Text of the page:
Padma varlekar et al 54 (2013) dissected 96 upperlimbs,reported 3 specimens showed high division of BA with SRA.the variant was present unilaterally in the left upperlimb of three males(6.25%).
Sharadkumar pralhad sawant et al 74 (2013) dissected 90 male and 10 female cadavers high level of division was observed in 54 specimens . Among these 6 specimens at the level of axilla, 12 specimens in the upper arm, 8 specimens in the middle of the arm and 22 specimens in the lower part of the arm above the cubital fossa.
Chandrika teli et al 18 (2013) dissected a 45 year old male cadaver, observed the BA terminates into RA and UA about 1.5cm distal to the lower border of teres major muscle in the upper third of arm.
Pokhrel R et al58 (2013) reported a case of high division of BA at the level of insertion of coracobrachialis and in the lateral side it continued as brachio radial artery and gives PBA, SUCA, IUCA after the bifurcation.
Sugna choudhary et al84 (2014) dissected 60 year old male cadaver ,reported that high division of BA into RA and UA at the level of upper arm where the lateral root and medial root of the MN unite to form the MN.
Subhash M Gujar et al83 (2014) dissected 30 upperlimb specimens reported that 6% of upperlimb showed high division of BA ino RA and UA at the level of middle third of arm.
Sunil pundge et al 85 (2014) dissected 100 upperlimbs observed that 4% of specimens showed high division of BA into RA and UA above the level of intercondylar line.2% of specimens showed at the level of union of medial and lateral root of MN.
Fatemah fadai fathabadi et al20 (2014) observed that the BA bifurcated in the proximal part of middle 1/3 of the arm in right upperlimb of a male cadaver during his routine dissection.
Selda yieldiz et al 72 (2014) dissected left upperlimb of 38weeks old female fetus cadaver observed that the high division of BA 5cm above the ICL.
Uma shivanal et al92 (2015) dissected 50 upperlimbs, reported that 2% of specimens showed high division of the BA in the proximal third of the arm.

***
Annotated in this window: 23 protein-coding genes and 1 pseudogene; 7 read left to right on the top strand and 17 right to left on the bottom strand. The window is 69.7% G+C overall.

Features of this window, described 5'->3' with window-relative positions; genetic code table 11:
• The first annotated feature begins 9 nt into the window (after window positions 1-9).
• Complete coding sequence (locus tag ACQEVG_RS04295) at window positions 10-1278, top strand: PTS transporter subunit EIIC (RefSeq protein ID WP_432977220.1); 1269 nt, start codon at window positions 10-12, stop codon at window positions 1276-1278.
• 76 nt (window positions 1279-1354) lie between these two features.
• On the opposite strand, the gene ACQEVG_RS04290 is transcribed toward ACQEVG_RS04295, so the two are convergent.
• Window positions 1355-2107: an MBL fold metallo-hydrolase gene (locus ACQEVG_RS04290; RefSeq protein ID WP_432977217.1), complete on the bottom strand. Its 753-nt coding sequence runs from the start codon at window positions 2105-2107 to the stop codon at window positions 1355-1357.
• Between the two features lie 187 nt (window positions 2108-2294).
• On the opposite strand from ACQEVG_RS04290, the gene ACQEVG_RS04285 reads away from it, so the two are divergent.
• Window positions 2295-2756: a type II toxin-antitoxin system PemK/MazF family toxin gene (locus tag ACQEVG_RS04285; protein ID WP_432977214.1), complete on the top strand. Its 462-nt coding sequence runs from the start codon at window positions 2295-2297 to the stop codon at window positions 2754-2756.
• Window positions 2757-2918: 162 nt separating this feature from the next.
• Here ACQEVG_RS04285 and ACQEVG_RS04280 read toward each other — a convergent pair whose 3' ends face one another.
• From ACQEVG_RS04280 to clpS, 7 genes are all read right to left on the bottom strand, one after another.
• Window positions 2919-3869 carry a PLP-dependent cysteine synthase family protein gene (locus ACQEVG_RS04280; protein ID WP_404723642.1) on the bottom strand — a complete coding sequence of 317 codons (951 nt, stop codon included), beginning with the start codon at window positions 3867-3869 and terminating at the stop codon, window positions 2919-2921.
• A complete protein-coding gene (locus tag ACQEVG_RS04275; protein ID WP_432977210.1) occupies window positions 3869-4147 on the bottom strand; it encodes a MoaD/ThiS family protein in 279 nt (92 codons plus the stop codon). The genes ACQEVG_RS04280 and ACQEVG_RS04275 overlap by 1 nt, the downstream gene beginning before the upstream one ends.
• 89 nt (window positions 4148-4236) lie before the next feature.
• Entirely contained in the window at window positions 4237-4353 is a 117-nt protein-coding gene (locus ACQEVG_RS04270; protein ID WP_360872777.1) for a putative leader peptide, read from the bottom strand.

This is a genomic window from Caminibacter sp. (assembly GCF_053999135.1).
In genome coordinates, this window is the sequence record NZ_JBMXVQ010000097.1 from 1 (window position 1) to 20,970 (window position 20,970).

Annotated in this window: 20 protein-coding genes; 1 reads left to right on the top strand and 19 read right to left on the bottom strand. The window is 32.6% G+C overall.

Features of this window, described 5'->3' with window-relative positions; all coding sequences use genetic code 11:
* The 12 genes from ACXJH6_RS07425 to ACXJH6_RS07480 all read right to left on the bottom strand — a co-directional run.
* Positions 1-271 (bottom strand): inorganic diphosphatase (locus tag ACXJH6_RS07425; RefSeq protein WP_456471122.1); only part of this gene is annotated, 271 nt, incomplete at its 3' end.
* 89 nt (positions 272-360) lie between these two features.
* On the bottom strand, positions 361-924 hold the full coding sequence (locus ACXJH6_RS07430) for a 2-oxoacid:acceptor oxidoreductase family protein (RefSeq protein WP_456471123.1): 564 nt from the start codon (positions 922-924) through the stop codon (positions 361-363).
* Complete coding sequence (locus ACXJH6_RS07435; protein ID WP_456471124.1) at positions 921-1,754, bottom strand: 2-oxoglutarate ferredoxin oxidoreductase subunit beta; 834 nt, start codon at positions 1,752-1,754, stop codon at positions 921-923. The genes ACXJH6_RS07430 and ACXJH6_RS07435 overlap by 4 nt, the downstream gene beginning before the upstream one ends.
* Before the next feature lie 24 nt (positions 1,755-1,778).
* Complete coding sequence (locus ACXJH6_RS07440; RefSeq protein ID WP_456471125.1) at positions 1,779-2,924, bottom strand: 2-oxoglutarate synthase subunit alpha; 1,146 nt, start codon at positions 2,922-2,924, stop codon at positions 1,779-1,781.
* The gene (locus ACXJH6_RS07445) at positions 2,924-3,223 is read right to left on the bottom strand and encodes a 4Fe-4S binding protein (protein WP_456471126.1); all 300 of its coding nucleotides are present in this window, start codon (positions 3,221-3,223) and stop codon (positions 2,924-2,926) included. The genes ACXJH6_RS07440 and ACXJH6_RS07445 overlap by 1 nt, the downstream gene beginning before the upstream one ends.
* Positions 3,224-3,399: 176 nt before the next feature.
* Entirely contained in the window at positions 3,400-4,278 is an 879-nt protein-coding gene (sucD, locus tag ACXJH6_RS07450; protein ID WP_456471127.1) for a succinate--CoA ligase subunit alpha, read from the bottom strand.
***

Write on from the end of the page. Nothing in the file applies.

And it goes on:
4.VARIATIONS IN BRANCHING PATTERN
a) Profunda brachi artery ( Deep Brachial Artery)
T.M – Teres Major D.B – Deep Brachial Artery (PBA) A – Axillary Artery B – Brachial Artery S.U.C – Superior Ulnar collateral Artery
A.H.C – Anterior Circumflex humeral Artery P.H.C – Posterior circumflex humeral artery
TYPE I : Branch from BA in 54.7%
TYPE Ia : 2 Separate branches 0.7% from BA TYPE Ib : 3 Separate branches 0.3% from BA
TYPE II : Common Trunk (CT) with SUCA in 22.3% from BA.
TYPE III : Arising at the lower border of teres major either AA or BA 8.7% TYPE IV : From 3rd part of AA
TYPE V : CT With Posterior Circumflex Humeral Artery (PCHA).
TYPE VI : Arose as a CT with subscapular and both PCHA from AA In 0.7% TYPE VII : Absent PBA in 0.7% .
J.A.Keen et al 32 (1961) observed in his dissection, 61% of PBA arose from BA. In 13% of specimens arose from a CT with SUCA. In 26% of specimens the PBA arose from AA.
Anson 4 (1966) reported 55% of PBA arose from the BA.22% arose from a CT with
Patnaik VVG et al 55 (2002) dissected 50 upperlimbs from 25 cadavers ,observed that the PBA has separate origin of anterior and posterior descending branches 4%, CT with SUCA in 2%, arising from 3rd part of AA in CT with subscapular and PCHA in 2% in his study.
David hacklic et al16 (2011) dissected 130 upperlimbs, reported that the PBA arise from AA .the AA trifurcates into SBA, PBA, subscapular artery.
Rajan kumar singla et al 63 (2011) dissected a 60 year old male cadaver observed that the PBA originates from the third part of the AA and entered the radial groove along with the radial nerve.
Suresh bidarkotimath et al86(2011) dissected 100 upperlimbs from 50 cadavers, observed that in a male 57 years aged cadaver the PBA , originated from the 3rd part of the AA.and continued downwards between the medial and lateral roots of MN.
Annie pulei et al 3( 2012) dissected 144 upperlimbs from 72 cadavers reported that 1.7% arises from a CT with SUCA and 1.4% from AA and 96.9% arise from BA.